13. See, e.g., In re Lebanese Arak Corp., 94 USPQ2d 1215 (TTAB 2010) (disparage religious affiliation); In re Heeb Media, LLC, 89 USPQ2d 1071 (TTAB 2008) (disparage religious affiliation); Boston Red Sox Baseball Club LP v. Sherman, 88 USPQ2d 1581 (TTAB 2008) (disparage professional baseball team); In re Squaw Valley Development Co., 80 USPQ2d 1264 (TTAB 2006) (disparage Native Americans); McDermott v. San Francisco Womens Motorcycle Contingent, 81 USPQ2d 1212 (TTAB 2006); aff’d unpub’d, 240 Fed.Appx. 865 (Fed. Cir. 2007), cert. denied, 552 U.S.1109 (2008) (while individual male citizen sufficiently alleged a “real interest” in the proceedings, he failed to properly allege “belief of damage,” as he does not inherently possess an immutable trait directly implicated by the mark or allege that others share his belief of damage); Boswell v. Mavety Media Group Ltd., 52 USPQ2d 1600 (TTAB 1999) (women in general and African American women in particular); Order Sons of Italy in America v. Memphis Mafia Inc., 52 USPQ2d 1364 (TTAB 1999) (members of plaintiff's Order and Italian-Americans in general); and Harjo v. Pro-Football Inc., 50 USPQ2d 1705, 1740-48 (TTAB 1999), rev’d, 284 F. Supp. 2d 96, 125, 68 USPQ2d 1225, 1248 (D.D.C. 2003), remanded, 415 F.3d 44, 75 USPQ2d 1525 (D.C. Cir. 2005), and aff’d, 565 F.3d 880, 90 USPQ2d 1593 (D.C. Cir. 2009), cert. denied, 130 S. Ct. 631 (2009) (cancellation action brought by Native Americans on grounds of disparagement barred by laches).


14. See, e.g., In re Fox, 702 F.3d 633, 639-40, 105 USPQ2d 1247, 1251-52 (Fed. Cir. 2012) (word mark that created a double entendre was unregistrable where a substantial composite of the general public would recognize that one meaning was vulgar); In re Luxuria s.r.o., 100 USPQ2d 1146 (TTAB 2011) (design configuration of a bottle in the shape of a hand with the middle finger extended upwards found to be vulgar and thus unregistrable as scandalous or immoral); Corporacion Habanos S.A. v. Anncas Inc., 88 USPQ2d 1785 (TTAB 2008) (deceptiveness); Boston Red Sox Baseball Club Limited Partnership v. Sherman, 88 USPQ2d 1581, 1588 (TTAB 2008) (scandalous or immoral); In re Boulevard Entertainment, Inc., 334 F.3d 1336, 67 USPQ2d 1475 (Fed. Cir. 2003) (use of dictionary evidence to determine whether mark is scandalous); In re Mavety Media Group, Ltd., 33 F.3d 1367, 31 USPQ2d 1923 (Fed. Cir. 1994) (analyzing scandalous in terms of “vulgarity”). See also Ritchie v. Simpson, 170 F.3d 1092, 50 USPQ2d 1023 (Fed. Cir. 1999) (standing to oppose on Trademark Act § 2(a), 15 U.S.C. § 1052(a) scandalousness grounds); In re South Park Cigar, Inc., 82 USPQ2d 1507 (TTAB 2007) (deception involving geographical mark); In re Red Bull GmbH, 78 USPQ2d 1375 (TTAB 2006) (scandalous mark); In re Wilcher Corp., 40 USPQ2d 1929 (TTAB 1996) (design mark scandalous); In re Old Glory Condom Corp., 26 USPQ2d 1216, 1220 (TTAB 1993) (design mark not scandalous). Cf. McDermott v. San Francisco Womens Motorcycle Contingent, 81 USPQ2d 1212, 1214 (TTAB 2006), aff’d unpub’d, 240 Fed.Appx. 865 (Fed. Cir. 2007), cert. denied, 552 U.S. 1109 (2008) (authority of Trademark Act § 2(a), 15 U.S.C. § 1052(a) does not extend to goods or services that may be viewed as scandalous or immoral in nature).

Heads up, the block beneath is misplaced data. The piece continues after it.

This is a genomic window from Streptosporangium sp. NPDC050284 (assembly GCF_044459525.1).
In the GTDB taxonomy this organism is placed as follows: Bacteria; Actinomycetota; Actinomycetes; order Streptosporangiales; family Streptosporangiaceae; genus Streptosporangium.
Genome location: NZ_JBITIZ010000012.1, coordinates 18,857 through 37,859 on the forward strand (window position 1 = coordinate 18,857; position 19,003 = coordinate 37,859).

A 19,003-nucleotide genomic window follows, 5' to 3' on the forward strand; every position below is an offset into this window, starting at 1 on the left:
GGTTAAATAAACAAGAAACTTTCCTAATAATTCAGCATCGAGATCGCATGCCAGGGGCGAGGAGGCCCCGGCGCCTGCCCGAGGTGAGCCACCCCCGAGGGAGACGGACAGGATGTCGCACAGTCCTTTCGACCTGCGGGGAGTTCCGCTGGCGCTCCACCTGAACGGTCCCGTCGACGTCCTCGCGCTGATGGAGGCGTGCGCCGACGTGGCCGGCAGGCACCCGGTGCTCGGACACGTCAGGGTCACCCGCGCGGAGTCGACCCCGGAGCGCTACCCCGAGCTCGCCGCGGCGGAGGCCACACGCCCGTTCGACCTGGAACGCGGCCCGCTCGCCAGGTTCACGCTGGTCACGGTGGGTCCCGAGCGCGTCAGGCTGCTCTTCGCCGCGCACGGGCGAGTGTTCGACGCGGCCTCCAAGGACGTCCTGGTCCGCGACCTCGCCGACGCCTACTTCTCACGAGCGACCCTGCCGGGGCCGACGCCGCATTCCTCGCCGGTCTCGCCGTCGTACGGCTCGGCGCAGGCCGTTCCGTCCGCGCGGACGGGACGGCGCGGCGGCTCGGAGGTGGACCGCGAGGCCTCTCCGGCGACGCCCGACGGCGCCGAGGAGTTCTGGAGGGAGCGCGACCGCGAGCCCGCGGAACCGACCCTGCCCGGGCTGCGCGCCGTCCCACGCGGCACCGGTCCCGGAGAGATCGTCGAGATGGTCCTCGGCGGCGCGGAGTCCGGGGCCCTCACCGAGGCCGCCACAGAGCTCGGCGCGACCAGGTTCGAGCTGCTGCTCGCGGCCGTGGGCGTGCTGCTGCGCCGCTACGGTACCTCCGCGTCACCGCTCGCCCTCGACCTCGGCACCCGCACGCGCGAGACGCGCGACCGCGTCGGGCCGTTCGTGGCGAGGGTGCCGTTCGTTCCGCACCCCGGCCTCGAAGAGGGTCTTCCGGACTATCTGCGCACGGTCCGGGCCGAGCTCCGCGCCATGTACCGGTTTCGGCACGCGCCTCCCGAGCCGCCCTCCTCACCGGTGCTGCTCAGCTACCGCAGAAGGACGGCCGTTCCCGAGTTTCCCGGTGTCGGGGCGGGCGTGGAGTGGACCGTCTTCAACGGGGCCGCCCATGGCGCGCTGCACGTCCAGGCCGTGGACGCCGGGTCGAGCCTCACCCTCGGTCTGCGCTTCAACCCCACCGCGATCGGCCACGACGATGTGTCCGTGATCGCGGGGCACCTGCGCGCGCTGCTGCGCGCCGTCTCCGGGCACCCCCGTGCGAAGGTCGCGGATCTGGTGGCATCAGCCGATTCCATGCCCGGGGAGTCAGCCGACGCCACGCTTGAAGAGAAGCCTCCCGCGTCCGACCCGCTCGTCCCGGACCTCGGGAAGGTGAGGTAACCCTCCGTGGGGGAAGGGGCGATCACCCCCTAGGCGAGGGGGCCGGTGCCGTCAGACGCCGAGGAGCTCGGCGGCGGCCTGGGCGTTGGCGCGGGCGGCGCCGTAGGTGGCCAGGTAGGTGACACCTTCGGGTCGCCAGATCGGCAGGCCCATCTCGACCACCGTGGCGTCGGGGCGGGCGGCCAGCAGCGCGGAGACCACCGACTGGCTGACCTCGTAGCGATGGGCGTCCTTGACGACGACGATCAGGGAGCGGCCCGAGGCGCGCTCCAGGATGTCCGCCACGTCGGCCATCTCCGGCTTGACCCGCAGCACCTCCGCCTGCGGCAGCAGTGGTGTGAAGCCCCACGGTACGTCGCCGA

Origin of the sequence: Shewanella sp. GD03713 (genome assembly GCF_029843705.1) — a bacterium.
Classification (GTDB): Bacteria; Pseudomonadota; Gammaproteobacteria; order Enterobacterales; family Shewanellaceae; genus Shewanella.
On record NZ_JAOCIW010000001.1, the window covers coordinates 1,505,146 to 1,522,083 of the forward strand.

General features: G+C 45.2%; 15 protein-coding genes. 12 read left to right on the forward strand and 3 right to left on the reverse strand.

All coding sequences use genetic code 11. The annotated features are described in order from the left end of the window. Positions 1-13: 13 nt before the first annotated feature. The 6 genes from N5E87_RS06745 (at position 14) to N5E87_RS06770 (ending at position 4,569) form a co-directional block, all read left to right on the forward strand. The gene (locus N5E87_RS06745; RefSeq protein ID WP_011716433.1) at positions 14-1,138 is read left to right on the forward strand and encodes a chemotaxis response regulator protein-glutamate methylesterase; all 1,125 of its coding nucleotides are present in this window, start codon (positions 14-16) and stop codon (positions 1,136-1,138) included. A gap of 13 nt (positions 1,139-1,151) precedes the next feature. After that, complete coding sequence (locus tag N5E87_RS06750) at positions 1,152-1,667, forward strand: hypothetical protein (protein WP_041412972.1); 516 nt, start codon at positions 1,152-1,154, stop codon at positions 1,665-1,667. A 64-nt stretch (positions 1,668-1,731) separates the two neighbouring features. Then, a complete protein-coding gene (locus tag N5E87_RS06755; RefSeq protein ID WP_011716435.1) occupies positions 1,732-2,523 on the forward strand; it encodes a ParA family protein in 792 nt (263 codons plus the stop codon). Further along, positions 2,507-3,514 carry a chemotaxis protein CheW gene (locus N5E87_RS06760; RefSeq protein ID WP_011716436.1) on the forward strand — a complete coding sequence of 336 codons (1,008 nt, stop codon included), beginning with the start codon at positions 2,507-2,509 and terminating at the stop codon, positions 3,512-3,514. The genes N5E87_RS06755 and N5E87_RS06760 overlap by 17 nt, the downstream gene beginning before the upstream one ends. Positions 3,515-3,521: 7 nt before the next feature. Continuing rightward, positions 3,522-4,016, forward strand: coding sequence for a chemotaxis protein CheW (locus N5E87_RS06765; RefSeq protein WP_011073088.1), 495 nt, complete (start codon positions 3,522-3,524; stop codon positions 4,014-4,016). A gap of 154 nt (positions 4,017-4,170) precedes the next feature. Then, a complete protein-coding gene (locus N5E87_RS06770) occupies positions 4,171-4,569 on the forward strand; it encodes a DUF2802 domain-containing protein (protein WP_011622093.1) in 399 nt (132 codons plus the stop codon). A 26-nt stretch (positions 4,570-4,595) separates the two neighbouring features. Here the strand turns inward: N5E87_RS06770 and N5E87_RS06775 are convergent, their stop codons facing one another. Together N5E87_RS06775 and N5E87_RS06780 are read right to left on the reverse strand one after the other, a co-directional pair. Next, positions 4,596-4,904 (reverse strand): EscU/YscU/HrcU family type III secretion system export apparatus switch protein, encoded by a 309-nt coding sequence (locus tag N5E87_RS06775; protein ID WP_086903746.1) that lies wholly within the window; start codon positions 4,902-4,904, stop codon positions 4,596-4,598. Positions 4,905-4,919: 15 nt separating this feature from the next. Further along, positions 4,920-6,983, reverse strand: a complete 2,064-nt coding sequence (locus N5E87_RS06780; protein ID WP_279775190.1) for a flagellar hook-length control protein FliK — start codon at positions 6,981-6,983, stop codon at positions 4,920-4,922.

15. See, e.g., University of Notre Dame du Lac v. J.C. Gourmet Food Imports Co. Inc., 703 F.2d 1372, 217 USPQ 505 (Fed. Cir.1983); Boston Red Sox Baseball Club Limited Partnership v. Sherman, 88 USPQ2d 1581, 1593 (TTAB 2008); Internet Inc. v. Corporation for National Research Initiatives, 38 USPQ2d 1435 (TTAB 1996); Greyhound Corp. v. Both Worlds Inc., 6 USPQ2d 1635 (TTAB 1988); Buffett v. Chi Chi's, Inc., 226 USPQ 428 (TTAB 1985).


16. See Tea Board of India v. Republic of Tea Inc., 80 USPQ2d 1881, 1899 (TTAB 2006) (certification mark recognized as a geographical indication). Cf. In re Spirits International N.V., 86 USPQ2d 1078, 1080 n.2 (TTAB 2008) (refusal based on “deceptiveness” provision of Trademark Act § 2(a), 15 U.S.C. § 1052(a) and not that the mark is a geographical indication); In re Wada, 48 USPQ2d 1689, 1692 n.7 (TTAB 1998) (disclaimer of geographical indication cannot obviate a Trademark Act § 2(a), 15 U.S.C. § 1052(a) refusal).


17. See, e.g., Lens.com Inc. v. 1-800 Contacts Inc., 686 F.3d 1376, 103 USPQ2d 1672, 1676-77 (Fed. Cir. 2012) (software that is merely a conduit through which online retail services are rendered is not “in use in commerce” in association with software); International Mobile Machines Corp. v. International Telephone and Telegraph Corp., 800 F.2d 1118, 231 USPQ 142 (Fed. Cir. 1986); Avakoff v. Southern Pacific Co., 765 F.2d 1097, 226 USPQ 435 (Fed. Cir. 1985); Paramount Pictures Corp. v. White, 31 USPQ2d 1768, 1769 (TTAB 1994) (“use in commerce” involves the bona fide use of a mark in the ordinary course of trade, and not made merely to reserve a right in a mark), aff'd unpub'd, 108 F.3d 1392 (Fed. Cir. 1997); ShutEmDown Sports Inc. v. Lacy, 102 USPQ2d 1036 (TTAB 2012) (respondent's mark not in use in commerce at time of filing of his use-based application); Nutrasweet Company v. K & S Foods Inc., 4 USPQ2d 1964 (TTAB 1987); Pennwalt Corp. v. Sentry Chemical Co., 219 USPQ 542, 558 (TTAB 1983); Bonaventure Associates v. Westin Hotel Co., 218 USPQ 537, 543 (TTAB 1983). Cf. Sinclair Oil Corp. v. Kendrick, 85 USPQ2d 1032, 1033 (TTAB 2007) (opposer’s nonuse claim dismissed as moot upon Board’s acceptance of applicant’s amendment of the filing basis of its application from Trademark Act § 1(a) to 1(b), 15 U.S.C. § 1051(a) to (b)); CarX Service Systems, Inc. v. Exxon Corp., 215 USPQ 345, 351 (TTAB 1982) (plaintiff must plead and prove that there was no use prior to filing date; mere claim that dates of use are incorrect does not state a claim of action).